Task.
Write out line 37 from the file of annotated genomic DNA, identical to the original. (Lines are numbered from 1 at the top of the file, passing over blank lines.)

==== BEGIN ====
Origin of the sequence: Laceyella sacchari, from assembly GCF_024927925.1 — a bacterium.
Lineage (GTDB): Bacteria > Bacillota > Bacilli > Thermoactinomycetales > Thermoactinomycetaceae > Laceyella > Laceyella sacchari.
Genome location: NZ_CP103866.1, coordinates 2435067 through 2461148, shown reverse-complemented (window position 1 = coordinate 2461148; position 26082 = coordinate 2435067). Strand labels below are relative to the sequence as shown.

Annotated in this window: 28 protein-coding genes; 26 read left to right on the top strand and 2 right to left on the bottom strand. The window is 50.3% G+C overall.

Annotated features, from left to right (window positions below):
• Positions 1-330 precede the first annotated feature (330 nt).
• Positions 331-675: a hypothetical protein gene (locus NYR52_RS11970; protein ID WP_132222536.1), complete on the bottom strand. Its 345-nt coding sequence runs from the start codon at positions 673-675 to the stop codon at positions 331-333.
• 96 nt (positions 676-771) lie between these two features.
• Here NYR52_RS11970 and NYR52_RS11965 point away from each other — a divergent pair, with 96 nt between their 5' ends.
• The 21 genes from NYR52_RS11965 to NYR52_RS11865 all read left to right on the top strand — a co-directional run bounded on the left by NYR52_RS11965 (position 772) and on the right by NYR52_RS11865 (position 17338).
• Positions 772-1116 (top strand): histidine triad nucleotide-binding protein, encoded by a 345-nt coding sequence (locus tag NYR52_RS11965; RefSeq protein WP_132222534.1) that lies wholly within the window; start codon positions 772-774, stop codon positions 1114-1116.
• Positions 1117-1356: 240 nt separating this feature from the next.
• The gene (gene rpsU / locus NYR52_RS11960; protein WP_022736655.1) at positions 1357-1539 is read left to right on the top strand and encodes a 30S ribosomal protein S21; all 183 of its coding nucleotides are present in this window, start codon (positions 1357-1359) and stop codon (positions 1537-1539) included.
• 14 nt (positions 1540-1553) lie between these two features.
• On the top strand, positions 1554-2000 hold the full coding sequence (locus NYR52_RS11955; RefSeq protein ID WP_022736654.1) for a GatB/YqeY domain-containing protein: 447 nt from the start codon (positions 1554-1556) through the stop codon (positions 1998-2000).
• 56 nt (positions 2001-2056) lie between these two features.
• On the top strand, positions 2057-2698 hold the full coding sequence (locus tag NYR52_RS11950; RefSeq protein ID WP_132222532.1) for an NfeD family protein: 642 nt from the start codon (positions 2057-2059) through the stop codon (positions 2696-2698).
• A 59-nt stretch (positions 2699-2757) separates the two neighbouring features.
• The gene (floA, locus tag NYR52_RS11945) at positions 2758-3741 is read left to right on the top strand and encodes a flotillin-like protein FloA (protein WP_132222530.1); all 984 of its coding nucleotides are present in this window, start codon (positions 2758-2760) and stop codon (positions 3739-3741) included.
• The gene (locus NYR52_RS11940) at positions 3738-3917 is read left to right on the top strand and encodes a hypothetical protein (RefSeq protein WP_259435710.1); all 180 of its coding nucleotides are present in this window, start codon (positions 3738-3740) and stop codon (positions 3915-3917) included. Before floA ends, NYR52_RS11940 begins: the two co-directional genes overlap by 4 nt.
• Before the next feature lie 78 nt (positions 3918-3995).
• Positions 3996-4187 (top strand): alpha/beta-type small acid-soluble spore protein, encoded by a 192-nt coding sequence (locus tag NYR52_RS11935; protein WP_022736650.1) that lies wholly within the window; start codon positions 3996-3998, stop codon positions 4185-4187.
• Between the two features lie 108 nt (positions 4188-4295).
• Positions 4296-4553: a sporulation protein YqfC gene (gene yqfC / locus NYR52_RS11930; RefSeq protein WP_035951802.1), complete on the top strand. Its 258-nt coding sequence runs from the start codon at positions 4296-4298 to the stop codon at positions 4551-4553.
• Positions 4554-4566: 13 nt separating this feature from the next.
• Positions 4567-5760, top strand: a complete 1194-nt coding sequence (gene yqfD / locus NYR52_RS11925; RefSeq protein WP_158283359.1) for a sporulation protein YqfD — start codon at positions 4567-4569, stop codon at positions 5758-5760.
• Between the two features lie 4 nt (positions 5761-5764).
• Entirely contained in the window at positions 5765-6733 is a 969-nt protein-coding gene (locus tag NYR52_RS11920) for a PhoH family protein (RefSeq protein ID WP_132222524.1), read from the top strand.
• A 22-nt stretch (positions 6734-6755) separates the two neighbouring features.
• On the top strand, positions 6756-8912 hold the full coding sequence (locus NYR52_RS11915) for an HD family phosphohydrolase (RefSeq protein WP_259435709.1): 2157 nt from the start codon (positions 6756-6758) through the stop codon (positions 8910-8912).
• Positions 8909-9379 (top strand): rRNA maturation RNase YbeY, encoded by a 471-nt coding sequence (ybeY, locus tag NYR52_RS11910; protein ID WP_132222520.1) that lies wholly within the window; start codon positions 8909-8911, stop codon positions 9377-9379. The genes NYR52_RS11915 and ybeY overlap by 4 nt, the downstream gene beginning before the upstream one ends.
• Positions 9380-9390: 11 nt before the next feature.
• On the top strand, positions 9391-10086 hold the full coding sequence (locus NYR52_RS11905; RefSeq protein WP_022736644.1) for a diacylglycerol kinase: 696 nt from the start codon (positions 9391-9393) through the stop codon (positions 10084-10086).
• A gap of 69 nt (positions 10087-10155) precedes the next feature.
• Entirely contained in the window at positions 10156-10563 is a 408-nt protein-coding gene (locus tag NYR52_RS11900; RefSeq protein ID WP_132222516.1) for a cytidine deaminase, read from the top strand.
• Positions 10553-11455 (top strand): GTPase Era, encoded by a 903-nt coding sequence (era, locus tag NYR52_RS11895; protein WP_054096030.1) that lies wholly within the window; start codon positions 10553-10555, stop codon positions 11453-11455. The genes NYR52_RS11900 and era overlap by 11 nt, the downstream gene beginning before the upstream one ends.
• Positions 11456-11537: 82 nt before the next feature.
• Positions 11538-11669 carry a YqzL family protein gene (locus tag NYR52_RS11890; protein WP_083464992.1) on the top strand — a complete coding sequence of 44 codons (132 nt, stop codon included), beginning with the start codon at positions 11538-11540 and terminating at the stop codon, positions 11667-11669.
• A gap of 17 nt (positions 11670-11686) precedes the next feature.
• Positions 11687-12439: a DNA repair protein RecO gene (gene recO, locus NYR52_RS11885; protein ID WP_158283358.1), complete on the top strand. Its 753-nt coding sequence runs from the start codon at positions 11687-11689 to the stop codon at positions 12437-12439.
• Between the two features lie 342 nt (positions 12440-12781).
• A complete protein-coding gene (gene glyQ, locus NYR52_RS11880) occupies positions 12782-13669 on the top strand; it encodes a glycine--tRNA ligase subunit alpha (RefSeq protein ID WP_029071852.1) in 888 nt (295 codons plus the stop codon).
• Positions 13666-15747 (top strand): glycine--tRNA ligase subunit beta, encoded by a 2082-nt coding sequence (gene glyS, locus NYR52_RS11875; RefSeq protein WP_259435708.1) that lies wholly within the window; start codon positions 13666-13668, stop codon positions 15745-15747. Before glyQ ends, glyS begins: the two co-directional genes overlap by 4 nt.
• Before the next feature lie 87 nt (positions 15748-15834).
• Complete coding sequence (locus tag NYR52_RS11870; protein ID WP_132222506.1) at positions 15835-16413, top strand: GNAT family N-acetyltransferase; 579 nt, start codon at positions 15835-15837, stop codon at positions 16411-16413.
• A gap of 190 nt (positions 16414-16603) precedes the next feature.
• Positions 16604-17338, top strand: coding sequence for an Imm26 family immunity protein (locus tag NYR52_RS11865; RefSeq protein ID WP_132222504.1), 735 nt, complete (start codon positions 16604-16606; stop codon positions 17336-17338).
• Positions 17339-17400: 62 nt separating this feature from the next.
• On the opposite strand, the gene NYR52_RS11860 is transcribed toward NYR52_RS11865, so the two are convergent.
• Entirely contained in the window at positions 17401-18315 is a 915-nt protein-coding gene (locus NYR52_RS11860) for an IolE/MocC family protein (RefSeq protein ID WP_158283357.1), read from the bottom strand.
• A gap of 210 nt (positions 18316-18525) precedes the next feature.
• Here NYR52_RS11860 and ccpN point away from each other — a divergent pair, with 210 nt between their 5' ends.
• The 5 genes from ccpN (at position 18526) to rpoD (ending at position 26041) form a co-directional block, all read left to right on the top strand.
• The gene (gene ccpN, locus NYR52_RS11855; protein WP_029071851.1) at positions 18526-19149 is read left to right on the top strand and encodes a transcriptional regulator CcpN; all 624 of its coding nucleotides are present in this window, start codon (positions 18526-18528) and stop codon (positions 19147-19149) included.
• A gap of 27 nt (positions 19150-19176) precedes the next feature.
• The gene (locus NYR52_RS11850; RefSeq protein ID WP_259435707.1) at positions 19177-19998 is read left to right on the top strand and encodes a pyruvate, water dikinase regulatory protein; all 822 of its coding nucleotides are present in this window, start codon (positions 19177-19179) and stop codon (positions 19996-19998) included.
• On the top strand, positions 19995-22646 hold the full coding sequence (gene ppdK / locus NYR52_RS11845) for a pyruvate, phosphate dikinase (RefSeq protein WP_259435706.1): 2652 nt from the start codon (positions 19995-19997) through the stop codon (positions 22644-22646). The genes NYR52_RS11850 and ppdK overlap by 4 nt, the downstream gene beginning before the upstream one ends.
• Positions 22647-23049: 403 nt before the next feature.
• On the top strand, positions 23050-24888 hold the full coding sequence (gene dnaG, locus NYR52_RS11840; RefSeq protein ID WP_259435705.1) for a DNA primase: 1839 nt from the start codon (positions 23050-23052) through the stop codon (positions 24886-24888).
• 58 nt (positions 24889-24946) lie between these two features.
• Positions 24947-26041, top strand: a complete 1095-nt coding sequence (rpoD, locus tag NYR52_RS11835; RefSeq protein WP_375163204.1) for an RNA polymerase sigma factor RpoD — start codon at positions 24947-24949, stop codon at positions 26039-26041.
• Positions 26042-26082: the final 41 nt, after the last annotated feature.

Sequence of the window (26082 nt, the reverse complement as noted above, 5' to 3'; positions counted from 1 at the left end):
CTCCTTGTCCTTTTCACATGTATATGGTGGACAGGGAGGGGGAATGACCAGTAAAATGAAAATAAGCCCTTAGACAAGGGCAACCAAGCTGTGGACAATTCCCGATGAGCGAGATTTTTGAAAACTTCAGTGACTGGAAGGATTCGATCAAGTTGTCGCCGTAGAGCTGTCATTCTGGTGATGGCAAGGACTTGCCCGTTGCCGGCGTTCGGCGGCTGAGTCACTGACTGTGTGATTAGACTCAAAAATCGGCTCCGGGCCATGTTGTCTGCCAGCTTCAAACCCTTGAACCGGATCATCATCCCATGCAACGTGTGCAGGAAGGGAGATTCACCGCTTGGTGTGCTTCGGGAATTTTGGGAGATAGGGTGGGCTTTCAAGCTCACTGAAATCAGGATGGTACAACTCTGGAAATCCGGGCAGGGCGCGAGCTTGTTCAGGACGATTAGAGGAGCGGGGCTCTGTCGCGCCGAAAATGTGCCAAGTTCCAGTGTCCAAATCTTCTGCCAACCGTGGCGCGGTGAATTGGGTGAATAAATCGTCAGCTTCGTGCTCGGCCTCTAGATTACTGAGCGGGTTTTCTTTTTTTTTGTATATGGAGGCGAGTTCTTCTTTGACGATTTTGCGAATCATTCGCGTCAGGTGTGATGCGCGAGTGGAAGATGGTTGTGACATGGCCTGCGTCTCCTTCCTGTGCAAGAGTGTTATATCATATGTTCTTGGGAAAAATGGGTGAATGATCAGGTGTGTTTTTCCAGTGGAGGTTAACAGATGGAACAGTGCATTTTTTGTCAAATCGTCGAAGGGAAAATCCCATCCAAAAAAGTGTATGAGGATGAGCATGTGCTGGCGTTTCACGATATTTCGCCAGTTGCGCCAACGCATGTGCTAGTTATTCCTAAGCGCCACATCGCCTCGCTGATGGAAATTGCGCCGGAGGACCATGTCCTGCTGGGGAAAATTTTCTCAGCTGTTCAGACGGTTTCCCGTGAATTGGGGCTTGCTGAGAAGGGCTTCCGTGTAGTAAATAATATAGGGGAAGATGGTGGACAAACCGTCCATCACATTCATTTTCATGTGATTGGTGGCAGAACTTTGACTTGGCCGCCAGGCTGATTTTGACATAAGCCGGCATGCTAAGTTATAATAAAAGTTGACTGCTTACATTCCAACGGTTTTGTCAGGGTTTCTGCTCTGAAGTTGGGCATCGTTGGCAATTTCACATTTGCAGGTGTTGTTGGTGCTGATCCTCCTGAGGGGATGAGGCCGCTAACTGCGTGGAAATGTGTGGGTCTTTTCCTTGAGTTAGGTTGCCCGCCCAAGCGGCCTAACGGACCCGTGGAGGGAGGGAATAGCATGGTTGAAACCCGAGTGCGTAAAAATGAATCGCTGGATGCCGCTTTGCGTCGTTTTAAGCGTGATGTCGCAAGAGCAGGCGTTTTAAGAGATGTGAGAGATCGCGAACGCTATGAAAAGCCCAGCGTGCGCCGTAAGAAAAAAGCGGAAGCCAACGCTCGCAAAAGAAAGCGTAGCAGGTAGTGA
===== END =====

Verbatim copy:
• Positions 11456-11537: 82 nt before the next feature.